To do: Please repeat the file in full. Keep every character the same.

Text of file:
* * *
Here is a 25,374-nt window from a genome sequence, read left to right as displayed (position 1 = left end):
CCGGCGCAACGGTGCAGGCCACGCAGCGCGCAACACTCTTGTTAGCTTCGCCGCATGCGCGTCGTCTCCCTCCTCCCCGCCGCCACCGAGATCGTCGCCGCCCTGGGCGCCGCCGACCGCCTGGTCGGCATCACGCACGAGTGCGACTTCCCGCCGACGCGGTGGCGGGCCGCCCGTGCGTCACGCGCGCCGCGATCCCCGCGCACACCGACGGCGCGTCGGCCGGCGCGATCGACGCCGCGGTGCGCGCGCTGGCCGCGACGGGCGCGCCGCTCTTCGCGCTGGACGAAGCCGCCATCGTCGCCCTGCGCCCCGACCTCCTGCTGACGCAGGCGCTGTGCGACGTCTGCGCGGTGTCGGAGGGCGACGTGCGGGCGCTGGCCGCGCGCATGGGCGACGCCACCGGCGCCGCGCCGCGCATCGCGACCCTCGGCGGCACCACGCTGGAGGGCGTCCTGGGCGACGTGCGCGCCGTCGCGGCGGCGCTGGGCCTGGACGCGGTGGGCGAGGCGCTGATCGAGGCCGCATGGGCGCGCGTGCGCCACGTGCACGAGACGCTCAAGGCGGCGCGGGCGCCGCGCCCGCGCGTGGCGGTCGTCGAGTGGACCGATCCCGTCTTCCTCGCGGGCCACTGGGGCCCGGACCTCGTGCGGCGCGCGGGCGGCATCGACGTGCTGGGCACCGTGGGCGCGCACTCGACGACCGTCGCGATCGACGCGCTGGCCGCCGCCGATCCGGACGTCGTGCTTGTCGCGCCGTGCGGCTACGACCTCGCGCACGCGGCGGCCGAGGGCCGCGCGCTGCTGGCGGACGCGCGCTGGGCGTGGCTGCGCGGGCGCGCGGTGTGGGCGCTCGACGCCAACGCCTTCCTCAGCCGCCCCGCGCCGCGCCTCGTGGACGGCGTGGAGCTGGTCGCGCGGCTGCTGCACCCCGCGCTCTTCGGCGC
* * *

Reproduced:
Here is a 25,374-nt window from a genome sequence, read left to right as displayed (position 1 = left end):
CCGGCGCAACGGTGCAGGCCACGCAGCGCGCAACACTCTTGTTAGCTTCGCCGCATGCGCGTCGTCTCCCTCCTCCCCGCCGCCACCGAGATCGTCGCCGCCCTGGGCGCCGCCGACCGCCTGGTCGGCATCACGCACGAGTGCGACTTCCCGCCGACGCGGTGGCGGGCCGCCCGTGCGTCACGCGCGCCGCGATCCCCGCGCACACCGACGGCGCGTCGGCCGGCGCGATCGACGCCGCGGTGCGCGCGCTGGCCGCGACGGGCGCGCCGCTCTTCGCGCTGGACGAAGCCGCCATCGTCGCCCTGCGCCCCGACCTCCTGCTGACGCAGGCGCTGTGCGACGTCTGCGCGGTGTCGGAGGGCGACGTGCGGGCGCTGGCCGCGCGCATGGGCGACGCCACCGGCGCCGCGCCGCGCATCGCGACCCTCGGCGGCACCACGCTGGAGGGCGTCCTGGGCGACGTGCGCGCCGTCGCGGCGGCGCTGGGCCTGGACGCGGTGGGCGAGGCGCTGATCGAGGCCGCATGGGCGCGCGTGCGCCACGTGCACGAGACGCTCAAGGCGGCGCGGGCGCCGCGCCCGCGCGTGGCGGTCGTCGAGTGGACCGATCCCGTCTTCCTCGCGGGCCACTGGGGCCCGGACCTCGTGCGGCGCGCGGGCGGCATCGACGTGCTGGGCACCGTGGGCGCGCACTCGACGACCGTCGCGATCGACGCGCTGGCCGCCGCCGATCCGGACGTCGTGCTTGTCGCGCCGTGCGGCTACGACCTCGCGCACGCGGCGGCCGAGGGCCGCGCGCTGCTGGCGGACGCGCGCTGGGCGTGGCTGCGCGGGCGCGCGGTGTGGGCGCTCGACGCCAACGCCTTCCTCAGCCGCCCCGCGCCGCGCCTCGTGGACGGCGTGGAGCTGGTCGCGCGGCTGCTGCACCCCGCGCTCTTCGGCGC